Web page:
Family therapy can be helpful in many cases, such as when family members aren’t getting along; disagree or argue often; or when a child or teen is having behavior problems. Family therapy involves counseling sessions with some, or all, family members, helping to improve communication skills among them. Treatment focuses on problem-solving techniques and can help parents re-establish their role as authority figures. GFM
Courtesy of Nemours
SIGNS THAT A CHILD MAY NEED A THERAPIST
- developmental delay
- learning or attention problems
- behavioral issues (excessive anger, acting
out, lethargy, bedwetting, food issues, etc.)
- a sudden and significant drop in grades
- frequent episodes of sadness, tearfulness, etc.
- social withdrawal , self-isolation, or loss of
interest in favorite activities
- being the victim of bullying or bullying others
- overly aggressive behavior (biting, kicking, or hitting others, and/or cruelity to animals)
- sudden changes in appetite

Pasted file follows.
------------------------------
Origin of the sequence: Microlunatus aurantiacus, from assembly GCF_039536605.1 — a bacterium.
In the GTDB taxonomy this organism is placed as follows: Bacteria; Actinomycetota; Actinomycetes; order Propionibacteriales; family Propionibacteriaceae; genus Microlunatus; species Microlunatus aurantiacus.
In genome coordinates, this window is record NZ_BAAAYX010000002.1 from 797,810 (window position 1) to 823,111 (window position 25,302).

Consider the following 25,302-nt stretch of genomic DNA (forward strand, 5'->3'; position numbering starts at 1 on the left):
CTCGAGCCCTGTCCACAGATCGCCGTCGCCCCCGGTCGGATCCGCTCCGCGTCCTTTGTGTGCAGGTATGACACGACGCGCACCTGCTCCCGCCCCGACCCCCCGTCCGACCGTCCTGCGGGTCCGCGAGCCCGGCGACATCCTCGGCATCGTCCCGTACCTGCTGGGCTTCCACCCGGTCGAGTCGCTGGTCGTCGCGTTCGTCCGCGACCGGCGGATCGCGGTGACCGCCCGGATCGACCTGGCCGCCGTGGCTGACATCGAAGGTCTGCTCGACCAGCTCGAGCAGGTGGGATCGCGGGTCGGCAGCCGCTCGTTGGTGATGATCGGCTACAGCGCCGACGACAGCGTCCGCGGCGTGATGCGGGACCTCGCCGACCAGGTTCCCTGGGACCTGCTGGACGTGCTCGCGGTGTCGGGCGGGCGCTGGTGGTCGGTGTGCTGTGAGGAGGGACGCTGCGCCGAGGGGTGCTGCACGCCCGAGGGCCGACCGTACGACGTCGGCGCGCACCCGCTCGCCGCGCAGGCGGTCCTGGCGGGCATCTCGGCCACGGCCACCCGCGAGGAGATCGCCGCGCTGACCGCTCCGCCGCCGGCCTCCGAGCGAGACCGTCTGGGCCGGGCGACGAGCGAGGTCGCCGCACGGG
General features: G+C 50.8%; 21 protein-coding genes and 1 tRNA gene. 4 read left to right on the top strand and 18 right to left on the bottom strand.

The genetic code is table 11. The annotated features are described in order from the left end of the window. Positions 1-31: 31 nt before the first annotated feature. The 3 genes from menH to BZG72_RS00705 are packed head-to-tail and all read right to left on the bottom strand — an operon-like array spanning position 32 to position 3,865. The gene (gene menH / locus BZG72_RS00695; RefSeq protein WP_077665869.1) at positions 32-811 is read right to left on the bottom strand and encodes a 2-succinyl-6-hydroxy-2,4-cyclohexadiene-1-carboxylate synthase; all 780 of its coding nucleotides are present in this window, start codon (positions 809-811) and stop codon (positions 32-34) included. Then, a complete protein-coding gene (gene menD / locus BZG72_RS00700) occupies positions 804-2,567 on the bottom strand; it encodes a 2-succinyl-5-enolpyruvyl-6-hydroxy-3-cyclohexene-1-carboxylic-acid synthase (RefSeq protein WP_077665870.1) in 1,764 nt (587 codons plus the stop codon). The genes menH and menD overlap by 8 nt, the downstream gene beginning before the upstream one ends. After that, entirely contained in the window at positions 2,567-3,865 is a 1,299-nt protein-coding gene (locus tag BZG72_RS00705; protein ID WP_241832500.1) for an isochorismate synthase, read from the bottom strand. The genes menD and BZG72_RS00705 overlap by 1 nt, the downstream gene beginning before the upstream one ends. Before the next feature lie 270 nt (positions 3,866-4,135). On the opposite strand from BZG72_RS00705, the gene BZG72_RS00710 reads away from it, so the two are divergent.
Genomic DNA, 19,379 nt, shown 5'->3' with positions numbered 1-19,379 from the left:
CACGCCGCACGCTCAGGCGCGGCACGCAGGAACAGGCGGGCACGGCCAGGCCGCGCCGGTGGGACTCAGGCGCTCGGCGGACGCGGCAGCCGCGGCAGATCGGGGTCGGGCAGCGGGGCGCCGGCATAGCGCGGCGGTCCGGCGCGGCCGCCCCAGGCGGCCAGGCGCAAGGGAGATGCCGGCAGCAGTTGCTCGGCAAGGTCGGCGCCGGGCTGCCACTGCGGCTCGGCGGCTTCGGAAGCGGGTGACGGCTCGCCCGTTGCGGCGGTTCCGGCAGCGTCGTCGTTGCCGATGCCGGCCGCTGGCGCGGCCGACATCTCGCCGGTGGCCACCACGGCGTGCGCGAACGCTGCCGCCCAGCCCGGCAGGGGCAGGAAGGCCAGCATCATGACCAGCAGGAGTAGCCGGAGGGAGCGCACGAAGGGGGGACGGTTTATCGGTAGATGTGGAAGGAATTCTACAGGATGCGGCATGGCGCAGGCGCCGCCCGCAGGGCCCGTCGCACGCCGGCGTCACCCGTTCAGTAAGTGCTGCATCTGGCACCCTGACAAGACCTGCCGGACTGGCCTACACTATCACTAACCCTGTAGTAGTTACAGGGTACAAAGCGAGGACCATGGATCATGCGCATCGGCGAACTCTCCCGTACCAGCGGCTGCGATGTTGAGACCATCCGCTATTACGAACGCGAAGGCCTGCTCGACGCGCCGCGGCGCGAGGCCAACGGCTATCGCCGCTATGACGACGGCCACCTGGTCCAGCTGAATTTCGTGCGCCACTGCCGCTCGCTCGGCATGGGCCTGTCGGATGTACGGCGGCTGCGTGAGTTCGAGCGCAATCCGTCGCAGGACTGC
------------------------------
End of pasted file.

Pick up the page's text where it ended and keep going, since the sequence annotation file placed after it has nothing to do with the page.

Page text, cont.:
- insomnia or increased sleepiness
- excessive school absenteeism or tardiness
- mood swings (e.g., happy one minute, upset the next)
- development of or an increase in physical complaints (such as headache, stomach ache, or not feeling well) despite a normal physical exam by your doctor
- management of a serious, acute, or chronic illness (of self or family member)
- signs of alcohol, drug, or other substance use
- inappropriate sexual behavior (excessive masterbation, self-exposing, promiscuity, etc.
- problems in transitions (following separation, divorce, or relocation)
- bereavement issues
- custody evaluations
- Suspected or known: sexual, physical, or emotional abuse and/or other trauma
Kids who aren’t yet school-age could benefit from seeing a developmental or clinical psychologist if there’s a significant delay in achieving developmental milestones such as walking, talking, and potty training, and if there are concerns regarding autism or other developmental disorders. If a child of this age has experienced trauma they may also benefit from Art Therapy, or Play Therapy.